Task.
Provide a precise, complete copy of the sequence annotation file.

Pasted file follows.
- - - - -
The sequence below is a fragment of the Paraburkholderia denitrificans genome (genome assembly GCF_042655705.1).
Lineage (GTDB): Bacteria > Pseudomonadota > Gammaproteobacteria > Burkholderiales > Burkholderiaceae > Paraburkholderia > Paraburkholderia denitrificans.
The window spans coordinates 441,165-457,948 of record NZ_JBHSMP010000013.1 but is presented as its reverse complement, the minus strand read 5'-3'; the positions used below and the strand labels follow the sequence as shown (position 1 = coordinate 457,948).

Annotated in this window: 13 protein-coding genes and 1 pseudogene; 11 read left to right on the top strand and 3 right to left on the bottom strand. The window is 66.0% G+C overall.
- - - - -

The sequence below is a fragment of the Paraburkholderia denitrificans genome (genome assembly GCF_042655705.1).
Lineage (GTDB): Bacteria > Pseudomonadota > Gammaproteobacteria > Burkholderiales > Burkholderiaceae > Paraburkholderia > Paraburkholderia denitrificans.
The window spans coordinates 441,165-457,948 of record NZ_JBHSMP010000013.1 but is presented as its reverse complement, the minus strand read 5'-3'; the positions used below and the strand labels follow the sequence as shown (position 1 = coordinate 457,948).

Annotated in this window: 13 protein-coding genes and 1 pseudogene; 11 read left to right on the top strand and 3 right to left on the bottom strand. The window is 66.0% G+C overall.